As Arctic sea ice shrinks, it exposes more of the sea surface to solar radiation. Since open water is darker and absorbs the sunlight that would normally reflect from the white ice surface, sea temperatures will rise, further melting the ice. The disappearance of sea ice is thought by many scientists to be a significant factor in increased global warming.

And, when the extent of sea ice diminishes, it removes much of the habitat used by polar bear populations that spend much of their time in the High Arctic. In addition, Arctic sea ice extent affects the entire Arctic ecosystem, including the seal populations upon which the polar bears depend as their main food source.

Read more about current Arctic sea ice conditions at the National Snow and Ice Data Center.

Scientist May be Endangered for Publishing Wrong Polar Bear Facts

Polar bear swimming with sea ice

Polar bear swimming in sea ice in Russia's Chukchi Sea --Photo ©Randy Green

Was a U.S. government scientist suspended recently for publishing allegedly wrong polar bear facts?

According to a recent article posted on Live Science, Charles Monnet, a biologist with the U.S. Bureau of Ocean Energy Management, Regulation and Enforcement, (BOEMRE), was suspended in July pending the outcome of an investigation over “integrity issues”. He had been questioned in February by the Department of the Interior’s Office of Inspector General regarding an article he published in 2006 in the scientific publication Polar Biology. In that article he reported a spate of sightings of drowned polar bears in the Beaufort Sea. The finding was subsequently included in Al Gore’s documentary “An Inconvenient Truth”.

BOEMRE was formerly called the Minerals Management Service (MMS), which gained notoriety recently during the BP oil spill in the Gulf as the regulatory agency overseeing offshore drilling.

“Listen, we, we work for an agency that is, especially then, extremely hostile to the concept of climate change, that’s hostile to the idea that there’s any effects of anything we do on anything.”

While a spokeswoman for BOEMRE denied that Monnet’s suspension was due to his publishing the account of the drowned polar bears, a number of individuals and organizations have questioned the motive behind the suspension. Live Science reports Monnet as saying “Listen, we, we work for an agency that is, especially then, extremely hostile to the concept of climate change, that’s hostile to the idea that there’s any effects of anything we do on anything.”, in large measure because they are responsible for permitting oil and gas drilling.

The Public Employees for Environmental Resonsibility (PEER), a non-profit advocacy group for public employees in resource management agencies, has complained about Monnet’s suspension, but though BOEMRE has denied it had anything to do with his Polar Biology paper, they have refused to even notify Monnet why he was being suspended.

Read more of this article in Live Science: Polar Bear Researcher Suspended, Spurring Alarm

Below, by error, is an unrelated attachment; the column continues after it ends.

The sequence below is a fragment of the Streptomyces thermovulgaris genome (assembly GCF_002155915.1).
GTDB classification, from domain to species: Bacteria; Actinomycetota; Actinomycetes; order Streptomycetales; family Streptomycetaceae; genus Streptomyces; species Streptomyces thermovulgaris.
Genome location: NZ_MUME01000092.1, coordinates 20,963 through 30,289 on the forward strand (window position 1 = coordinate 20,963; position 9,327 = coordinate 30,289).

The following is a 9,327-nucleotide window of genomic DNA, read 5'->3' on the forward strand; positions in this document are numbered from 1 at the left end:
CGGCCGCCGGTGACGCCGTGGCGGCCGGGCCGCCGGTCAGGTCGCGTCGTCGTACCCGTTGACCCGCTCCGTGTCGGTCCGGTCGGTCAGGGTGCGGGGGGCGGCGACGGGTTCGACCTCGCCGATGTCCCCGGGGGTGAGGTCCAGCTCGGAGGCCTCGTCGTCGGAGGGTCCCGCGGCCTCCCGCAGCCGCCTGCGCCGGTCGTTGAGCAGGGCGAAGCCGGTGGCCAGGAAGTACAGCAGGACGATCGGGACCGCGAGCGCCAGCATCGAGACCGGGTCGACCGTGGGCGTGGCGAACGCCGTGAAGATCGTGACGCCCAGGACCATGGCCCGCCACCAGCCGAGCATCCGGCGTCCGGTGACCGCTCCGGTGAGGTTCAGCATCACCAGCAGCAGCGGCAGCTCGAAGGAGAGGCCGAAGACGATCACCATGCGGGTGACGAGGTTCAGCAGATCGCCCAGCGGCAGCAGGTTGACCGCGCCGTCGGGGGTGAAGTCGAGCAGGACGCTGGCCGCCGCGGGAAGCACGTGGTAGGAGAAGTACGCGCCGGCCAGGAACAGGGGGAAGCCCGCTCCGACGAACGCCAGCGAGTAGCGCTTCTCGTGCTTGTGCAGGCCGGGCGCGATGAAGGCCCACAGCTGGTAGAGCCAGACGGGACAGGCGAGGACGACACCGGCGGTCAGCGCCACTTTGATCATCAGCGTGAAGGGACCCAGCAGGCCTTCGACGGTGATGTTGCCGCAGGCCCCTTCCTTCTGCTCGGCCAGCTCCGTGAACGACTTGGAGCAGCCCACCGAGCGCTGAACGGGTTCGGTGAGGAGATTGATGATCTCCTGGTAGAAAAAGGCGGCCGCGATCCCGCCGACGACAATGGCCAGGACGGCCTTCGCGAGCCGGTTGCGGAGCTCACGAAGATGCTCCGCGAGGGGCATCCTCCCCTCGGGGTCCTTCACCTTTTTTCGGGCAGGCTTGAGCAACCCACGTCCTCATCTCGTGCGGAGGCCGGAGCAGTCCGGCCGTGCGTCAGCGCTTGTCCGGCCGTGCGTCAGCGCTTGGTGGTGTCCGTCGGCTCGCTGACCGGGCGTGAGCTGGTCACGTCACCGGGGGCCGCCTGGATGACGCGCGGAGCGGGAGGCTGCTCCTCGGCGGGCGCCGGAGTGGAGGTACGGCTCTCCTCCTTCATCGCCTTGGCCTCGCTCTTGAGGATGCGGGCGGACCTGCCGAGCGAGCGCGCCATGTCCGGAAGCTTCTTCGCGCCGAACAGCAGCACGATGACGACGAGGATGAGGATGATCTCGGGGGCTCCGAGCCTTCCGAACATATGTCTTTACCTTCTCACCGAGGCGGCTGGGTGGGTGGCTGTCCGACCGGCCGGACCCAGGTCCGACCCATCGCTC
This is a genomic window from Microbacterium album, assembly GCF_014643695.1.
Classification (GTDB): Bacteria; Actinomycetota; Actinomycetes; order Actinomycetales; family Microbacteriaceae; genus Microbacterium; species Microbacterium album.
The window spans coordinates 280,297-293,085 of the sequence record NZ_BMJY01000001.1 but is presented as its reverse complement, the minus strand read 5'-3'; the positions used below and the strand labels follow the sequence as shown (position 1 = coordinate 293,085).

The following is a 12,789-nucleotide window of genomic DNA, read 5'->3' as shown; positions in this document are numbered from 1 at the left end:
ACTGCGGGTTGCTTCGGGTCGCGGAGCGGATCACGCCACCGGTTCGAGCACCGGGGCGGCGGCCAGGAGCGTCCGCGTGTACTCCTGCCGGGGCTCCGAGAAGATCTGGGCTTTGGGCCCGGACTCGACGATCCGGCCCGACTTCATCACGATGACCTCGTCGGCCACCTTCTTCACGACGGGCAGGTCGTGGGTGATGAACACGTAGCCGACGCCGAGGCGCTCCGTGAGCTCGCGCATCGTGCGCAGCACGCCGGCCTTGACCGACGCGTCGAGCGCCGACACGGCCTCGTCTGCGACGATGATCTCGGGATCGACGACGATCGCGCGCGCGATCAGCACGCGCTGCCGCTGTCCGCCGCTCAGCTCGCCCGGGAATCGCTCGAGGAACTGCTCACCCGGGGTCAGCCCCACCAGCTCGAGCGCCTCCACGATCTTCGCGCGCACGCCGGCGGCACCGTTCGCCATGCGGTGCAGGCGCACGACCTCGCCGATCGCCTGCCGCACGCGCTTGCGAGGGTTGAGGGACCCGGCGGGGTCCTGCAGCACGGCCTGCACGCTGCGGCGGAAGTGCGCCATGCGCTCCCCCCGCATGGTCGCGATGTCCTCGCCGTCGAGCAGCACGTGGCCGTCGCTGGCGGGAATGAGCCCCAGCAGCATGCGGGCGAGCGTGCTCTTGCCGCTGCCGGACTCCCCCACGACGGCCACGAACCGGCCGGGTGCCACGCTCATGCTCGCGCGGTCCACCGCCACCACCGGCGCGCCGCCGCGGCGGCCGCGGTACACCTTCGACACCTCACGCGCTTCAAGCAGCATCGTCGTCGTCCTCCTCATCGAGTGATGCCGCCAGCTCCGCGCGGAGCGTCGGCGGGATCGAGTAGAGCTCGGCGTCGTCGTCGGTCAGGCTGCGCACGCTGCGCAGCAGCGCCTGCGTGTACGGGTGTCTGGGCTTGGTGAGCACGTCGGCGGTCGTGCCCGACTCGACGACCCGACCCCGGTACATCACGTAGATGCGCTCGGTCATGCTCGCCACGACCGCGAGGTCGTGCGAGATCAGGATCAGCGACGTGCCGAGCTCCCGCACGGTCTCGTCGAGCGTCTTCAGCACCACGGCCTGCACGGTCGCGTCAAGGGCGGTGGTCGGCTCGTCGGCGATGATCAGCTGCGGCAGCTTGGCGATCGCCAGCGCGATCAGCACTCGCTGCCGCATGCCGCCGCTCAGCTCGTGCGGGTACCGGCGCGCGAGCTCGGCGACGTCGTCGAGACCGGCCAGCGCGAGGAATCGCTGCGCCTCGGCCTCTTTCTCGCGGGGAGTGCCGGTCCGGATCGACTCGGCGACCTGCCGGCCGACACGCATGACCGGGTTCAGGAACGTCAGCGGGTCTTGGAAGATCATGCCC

Knut the Polar Bear Leaves Behind a $140 Million Business

So Knut the polar bear, recently deceased denizen at the Berlin Zoo, supposedly leaves behind a $140 million business.

And I’ll bet he never went to business school.

Knut was born at the zoo in December 2006 and was hand-raised by zookeepers when his mother abandoned him. He quickly became a media star, the public falling in love with his overwhelming cuteness as a cub. He died just this last March from what turned out to be viral encephalitis, or an infection of the brain. He was only four years old (polar bears often live 30 years in captivity).

The 167 year-old Berlin Zoo, listed on the German stock exchange, is a for-profit business and during the few short years that Knut was a star attraction, the zoo took in some $30 million in tickets and other revenue. In fact, Gerald Uhlich, former chief executive of the zoo who helped create the Brand of Knut, judges that Knut the polar bear generated more than $140 million in worldwide business.

The zoo tried to license the Knut brand only to environmentally-sensitive organizations and to help promote awareness of global warming, but Uhlich encouraged the zoo to do more to profit from the home-grown bear. The zoo is reportedly reluctant to do so and Knut the brand may follow Knut the polar bear into the hereafter.

Aside from profiting from a live (or dead, for that matter) bear, the controversy brings up the role of zoos in modern society. Should the Berlin zoo be profiting from Knut the polar bear in death or life? Certainly profits from the brand help the zoo become less dependent on funding from the city of Berlin, its chief benefactor. But does such huge profitability potentially corrupt a zoo’s mission of conservation and education?

What do you think? Should Knut the polar bear be promoted in the afterlife? Leave your comments below.

Funny Bears Have Fun with Camera

 Funny bears have fun with camera

Despite their reputation as dangerous predators to be avoided while on your morning tundra stroll, polar bears can be hilarious when their curiosity is aroused.

The folks at the BBC found this out when they tried to disguise a spy camera to photograph two bears in the wilds of Spitsbergen (Svalbard). The funny bears made short work of the high-tech camera on this You Tube clip.

Putin Bans Polar Bear Hunt in Russia

Longtime polar bear advocate and Russian Prime Minister Vladimir Putin has banned polar bear hunting in that country for this year, due to concern over declining numbers of bears.

A joint agreement between the US and Russia over polar bear hunt quotas allocated 29 bears per year to be taken in both Russia and the United States by native peoples of both countries, but this has been waived in Russia for this year. the joint agreement has been praised by environmental groups as a positive step to give the polar bears “breathing room” to recover their numbers.

Last year, Putin took part in a polar bear study program with a team of scientists and has also participated in a study of gray whales in the Pacific waters off the coast of the Russian Far East.

For more on this topic, visit the Seattle PI’s Russia bans endangered polar bear hunt this year.